This page of our free ParaPro study guide covers fractions. It starts by describing the basics of fractions and then moves on to adding, subtracting, multiplying, and dividing fractions. Finally, it shows how to compare fractions.

## What is a Fraction?

A fraction is made of two numbers: the numerator on the top and the denominator on the bottom.

$\dfrac{\text{Numerator}}{\text{Denominator}}$

The numerator is the number of parts we have considered and the denominator is the number of parts we divide the whole into. In the pictures below, the numerator represents how many pieces are shaded out of the whole (the denominator). For example, $\frac{1}{3}$ represents $1$ shaded piece out of $3$ total pieces.

## Adding and Subtracting Fractions

To add/subtract fractions with the same denominator, simply add/subtract the numbers in the numerator. The denominator stays the same.

Example 1

\(\dfrac{3+2}{8} = \dfrac{5}{8}\)

Example 2

\(⇒\) We can write \(\dfrac{3}{6}\) as \(\dfrac{1}{2}\) since the two fractions are equivalent.

## Equivalent Fractions

To find an equivalent fraction, multiply the numerator and the denominator by the same number. For example, when $\frac{1}{8}$ is multiplied by $4$ in the numerator and the denominator, we get $\frac{4}{32}$. Thus, $\frac{1}{8}$ and $\frac{4}{32}$ are equivalent fractions.

Note: When we divide the numerator and the denominator as many times as possible to find an equivalent fraction with the smallest possible numbers, we call it reducing the fraction.

Example 3

\(\dfrac{7 − 4}{9} = \dfrac{3}{9}\)

When we divide both the numerator and denominator by \(3\), this can be reduced to the equivalent fraction \(\dfrac{1}{3}\).

To add/subtract fractions with *different *denominators, we have to make the denominators the same. To do this, we can find the least common multiple, or the smallest number that both denominators can multiply to. Take the following fractions as an example:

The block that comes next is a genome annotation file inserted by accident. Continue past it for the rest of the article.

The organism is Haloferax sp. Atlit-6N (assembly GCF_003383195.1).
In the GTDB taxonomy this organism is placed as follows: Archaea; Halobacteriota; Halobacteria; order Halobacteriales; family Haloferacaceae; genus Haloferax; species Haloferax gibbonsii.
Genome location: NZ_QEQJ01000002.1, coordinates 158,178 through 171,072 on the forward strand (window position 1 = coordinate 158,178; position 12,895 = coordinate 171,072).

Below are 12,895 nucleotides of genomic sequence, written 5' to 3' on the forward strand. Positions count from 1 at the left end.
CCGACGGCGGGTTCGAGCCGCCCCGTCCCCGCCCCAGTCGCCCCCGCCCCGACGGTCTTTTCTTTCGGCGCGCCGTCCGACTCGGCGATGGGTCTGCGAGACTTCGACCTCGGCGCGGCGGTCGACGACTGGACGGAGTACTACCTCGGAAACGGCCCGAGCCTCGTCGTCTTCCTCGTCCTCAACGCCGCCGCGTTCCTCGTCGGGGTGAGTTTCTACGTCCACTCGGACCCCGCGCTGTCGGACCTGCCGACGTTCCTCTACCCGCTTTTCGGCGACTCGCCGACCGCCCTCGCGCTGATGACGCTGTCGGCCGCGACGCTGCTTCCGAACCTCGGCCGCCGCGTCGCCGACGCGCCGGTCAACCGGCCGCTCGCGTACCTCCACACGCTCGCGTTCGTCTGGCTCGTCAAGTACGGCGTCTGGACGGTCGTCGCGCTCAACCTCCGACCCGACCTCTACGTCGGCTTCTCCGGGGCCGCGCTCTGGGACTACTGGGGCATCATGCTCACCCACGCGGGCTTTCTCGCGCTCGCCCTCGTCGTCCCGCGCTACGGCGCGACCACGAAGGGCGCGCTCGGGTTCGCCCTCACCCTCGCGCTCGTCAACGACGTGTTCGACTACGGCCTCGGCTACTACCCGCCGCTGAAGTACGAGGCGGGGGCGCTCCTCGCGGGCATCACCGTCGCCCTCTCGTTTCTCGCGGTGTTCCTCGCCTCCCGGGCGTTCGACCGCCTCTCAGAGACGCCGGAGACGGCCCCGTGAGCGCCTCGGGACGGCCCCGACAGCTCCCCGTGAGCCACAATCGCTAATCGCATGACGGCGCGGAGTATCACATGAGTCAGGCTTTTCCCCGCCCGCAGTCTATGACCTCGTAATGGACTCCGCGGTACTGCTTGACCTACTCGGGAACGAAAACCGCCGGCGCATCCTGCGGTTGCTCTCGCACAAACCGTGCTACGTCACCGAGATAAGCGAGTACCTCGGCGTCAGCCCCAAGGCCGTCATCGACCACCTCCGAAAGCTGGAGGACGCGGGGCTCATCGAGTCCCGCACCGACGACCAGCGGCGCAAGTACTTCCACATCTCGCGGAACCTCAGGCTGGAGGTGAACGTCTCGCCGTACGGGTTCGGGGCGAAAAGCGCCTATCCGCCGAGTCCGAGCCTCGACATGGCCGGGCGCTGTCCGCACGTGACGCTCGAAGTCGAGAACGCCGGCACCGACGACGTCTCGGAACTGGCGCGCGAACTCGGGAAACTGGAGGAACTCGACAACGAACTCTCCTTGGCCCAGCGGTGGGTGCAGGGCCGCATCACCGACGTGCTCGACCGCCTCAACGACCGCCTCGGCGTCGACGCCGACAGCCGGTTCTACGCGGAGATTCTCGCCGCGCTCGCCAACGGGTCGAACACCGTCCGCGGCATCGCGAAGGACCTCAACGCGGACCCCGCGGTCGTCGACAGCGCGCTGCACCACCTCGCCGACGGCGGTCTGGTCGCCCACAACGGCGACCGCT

$\dfrac{1}{7}$ and $\dfrac{9}{14}$

The lowest common multiple of $7$ and $14$ is $14$. Thus, each denominator can be multiplied by another number to equal $14$ ($7 \times 2$ and $14 \times 1$). Thus, we can multiply the first fraction by $\frac{2}{2}$ and the second by $\frac{1}{1}$ to get equivalent fractions that can be added and subtracted.

If you aren’t sure of the least common multiple of two numbers, you can always arrive at a common multiple by multiplying each fraction by the denominator of the other. It might not be the *smallest *number you can work with, but it will still work out:

\(\dfrac{a}{b} + \dfrac{c}{d} \) \( = \dfrac{a \times d}{b \times d} + \dfrac{c \times b}{d \times b} \) \( = \dfrac{ad + bc}{bd}\)

Example 4

\(\dfrac{2 \times 4}{3 \times 4} + \dfrac{1 \times 3}{4 \times 3} \) \( = \dfrac{8}{12} + \dfrac{3}{12} \) \( = \dfrac{8+3}{12} = \dfrac{11}{12}\)

Example 5

\(\dfrac{5 \times 2}{6 \times 2} − \dfrac{2 \times 3}{4 \times 3} \) \( = \dfrac{10}{12} − \dfrac{6}{12} \) \( = \dfrac{10 − 6}{12} = \dfrac{4}{12}\)

Sometimes, we subtract a fraction from a *whole *number. To do this, change the whole number \((1, 2, 3, …)\) into a fraction such that the denominator matches the fraction you are subtracting:

\( \dfrac{2}{2}, … \dfrac{4}{4}, … \dfrac{10}{10}, … \) are all equal to \(1\)

\( \dfrac{4}{2}, … \dfrac{8}{4}, … \dfrac{10}{5}, … \) are all equal to \(2\)

Example 6

Example 7

\(\dfrac{3}{1} + \dfrac{5}{6} = \dfrac{3 \times 6}{1 \times 6} + \dfrac{5}{6} \) \( = \dfrac{18+5}{6} = \dfrac{23}{6}\)

## Multiplying Fractions

To multiply fractions, multiply the numerators and denominators straight across:

\( \dfrac{a}{b} \times \dfrac{c}{d} = \dfrac{a \times c}{b \times d}\)

When multiplying a whole number with a fraction, multiply the whole number with the numerator and keep the same denominator: